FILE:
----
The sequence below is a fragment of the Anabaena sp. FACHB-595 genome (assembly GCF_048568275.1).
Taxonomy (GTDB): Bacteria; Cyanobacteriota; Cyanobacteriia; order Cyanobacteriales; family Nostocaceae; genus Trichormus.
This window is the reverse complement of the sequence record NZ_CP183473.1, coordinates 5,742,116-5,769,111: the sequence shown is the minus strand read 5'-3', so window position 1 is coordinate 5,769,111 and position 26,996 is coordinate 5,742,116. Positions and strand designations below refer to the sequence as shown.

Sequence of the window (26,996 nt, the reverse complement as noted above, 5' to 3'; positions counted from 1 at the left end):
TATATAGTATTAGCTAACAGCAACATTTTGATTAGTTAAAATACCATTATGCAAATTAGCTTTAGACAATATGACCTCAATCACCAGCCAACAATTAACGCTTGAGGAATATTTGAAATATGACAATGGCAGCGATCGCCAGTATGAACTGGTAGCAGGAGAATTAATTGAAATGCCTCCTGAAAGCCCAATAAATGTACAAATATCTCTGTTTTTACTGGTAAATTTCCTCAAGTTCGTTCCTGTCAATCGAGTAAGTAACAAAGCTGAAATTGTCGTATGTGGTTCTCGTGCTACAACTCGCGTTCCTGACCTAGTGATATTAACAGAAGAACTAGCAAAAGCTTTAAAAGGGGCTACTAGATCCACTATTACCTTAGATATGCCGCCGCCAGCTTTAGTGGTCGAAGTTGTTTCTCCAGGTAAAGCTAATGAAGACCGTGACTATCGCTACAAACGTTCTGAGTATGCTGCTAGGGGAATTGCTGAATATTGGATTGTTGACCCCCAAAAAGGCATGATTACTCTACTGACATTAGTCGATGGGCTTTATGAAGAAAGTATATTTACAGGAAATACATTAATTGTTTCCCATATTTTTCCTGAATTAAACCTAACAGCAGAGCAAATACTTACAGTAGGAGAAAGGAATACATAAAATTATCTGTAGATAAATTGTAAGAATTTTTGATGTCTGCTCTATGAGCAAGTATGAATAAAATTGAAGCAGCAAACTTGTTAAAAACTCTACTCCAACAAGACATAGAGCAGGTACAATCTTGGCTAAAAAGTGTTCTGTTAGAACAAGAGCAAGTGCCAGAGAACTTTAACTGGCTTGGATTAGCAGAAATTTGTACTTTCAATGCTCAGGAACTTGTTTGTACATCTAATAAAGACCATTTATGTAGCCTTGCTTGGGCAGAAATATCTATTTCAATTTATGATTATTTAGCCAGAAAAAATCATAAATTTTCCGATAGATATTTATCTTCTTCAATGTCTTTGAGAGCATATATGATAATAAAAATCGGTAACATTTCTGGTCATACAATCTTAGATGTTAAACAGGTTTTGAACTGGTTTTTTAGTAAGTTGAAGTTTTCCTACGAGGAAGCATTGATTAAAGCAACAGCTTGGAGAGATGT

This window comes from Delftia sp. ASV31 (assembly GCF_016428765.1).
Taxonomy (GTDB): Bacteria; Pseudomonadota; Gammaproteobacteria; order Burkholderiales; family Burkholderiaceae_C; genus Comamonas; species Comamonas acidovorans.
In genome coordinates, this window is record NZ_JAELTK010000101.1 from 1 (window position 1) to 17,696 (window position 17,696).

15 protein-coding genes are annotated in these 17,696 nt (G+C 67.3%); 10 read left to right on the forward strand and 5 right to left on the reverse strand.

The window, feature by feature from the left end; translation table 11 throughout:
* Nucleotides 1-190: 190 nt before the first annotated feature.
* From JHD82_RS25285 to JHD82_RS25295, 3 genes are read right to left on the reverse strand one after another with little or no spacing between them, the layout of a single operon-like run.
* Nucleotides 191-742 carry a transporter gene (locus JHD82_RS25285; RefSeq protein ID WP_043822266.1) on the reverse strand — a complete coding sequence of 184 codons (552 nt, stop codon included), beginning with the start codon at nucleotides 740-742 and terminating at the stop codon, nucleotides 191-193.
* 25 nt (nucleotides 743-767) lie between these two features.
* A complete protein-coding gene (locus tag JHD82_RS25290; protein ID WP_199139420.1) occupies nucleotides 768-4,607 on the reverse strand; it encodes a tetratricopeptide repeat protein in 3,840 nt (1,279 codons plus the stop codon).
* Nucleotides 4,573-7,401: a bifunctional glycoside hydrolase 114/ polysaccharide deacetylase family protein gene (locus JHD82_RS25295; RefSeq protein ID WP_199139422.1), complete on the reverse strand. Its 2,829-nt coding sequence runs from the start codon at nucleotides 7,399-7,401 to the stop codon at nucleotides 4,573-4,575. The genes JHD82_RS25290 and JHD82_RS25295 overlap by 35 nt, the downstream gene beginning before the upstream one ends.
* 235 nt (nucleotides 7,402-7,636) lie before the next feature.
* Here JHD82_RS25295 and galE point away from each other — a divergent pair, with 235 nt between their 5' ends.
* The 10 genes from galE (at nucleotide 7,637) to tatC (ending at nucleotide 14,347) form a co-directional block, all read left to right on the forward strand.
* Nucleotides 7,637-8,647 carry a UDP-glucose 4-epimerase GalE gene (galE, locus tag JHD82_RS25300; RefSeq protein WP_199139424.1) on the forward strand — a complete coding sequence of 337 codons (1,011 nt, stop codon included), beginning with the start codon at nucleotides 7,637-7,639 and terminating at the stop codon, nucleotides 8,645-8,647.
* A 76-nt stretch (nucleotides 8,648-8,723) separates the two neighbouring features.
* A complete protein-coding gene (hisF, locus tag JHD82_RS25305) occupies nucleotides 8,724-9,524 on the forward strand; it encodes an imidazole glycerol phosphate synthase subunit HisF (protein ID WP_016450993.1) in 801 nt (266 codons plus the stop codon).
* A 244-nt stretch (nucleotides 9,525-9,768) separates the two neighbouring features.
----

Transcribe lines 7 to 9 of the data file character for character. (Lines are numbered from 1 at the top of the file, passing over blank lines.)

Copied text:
Taxonomy (GTDB): Bacteria; Pseudomonadota; Gammaproteobacteria; order Burkholderiales; family Burkholderiaceae_C; genus Comamonas; species Comamonas acidovorans.
In genome coordinates, this window is record NZ_JAELTK010000101.1 from 1 (window position 1) to 17,696 (window position 17,696).

15 protein-coding genes are annotated in these 17,696 nt (G+C 67.3%); 10 read left to right on the forward strand and 5 right to left on the reverse strand.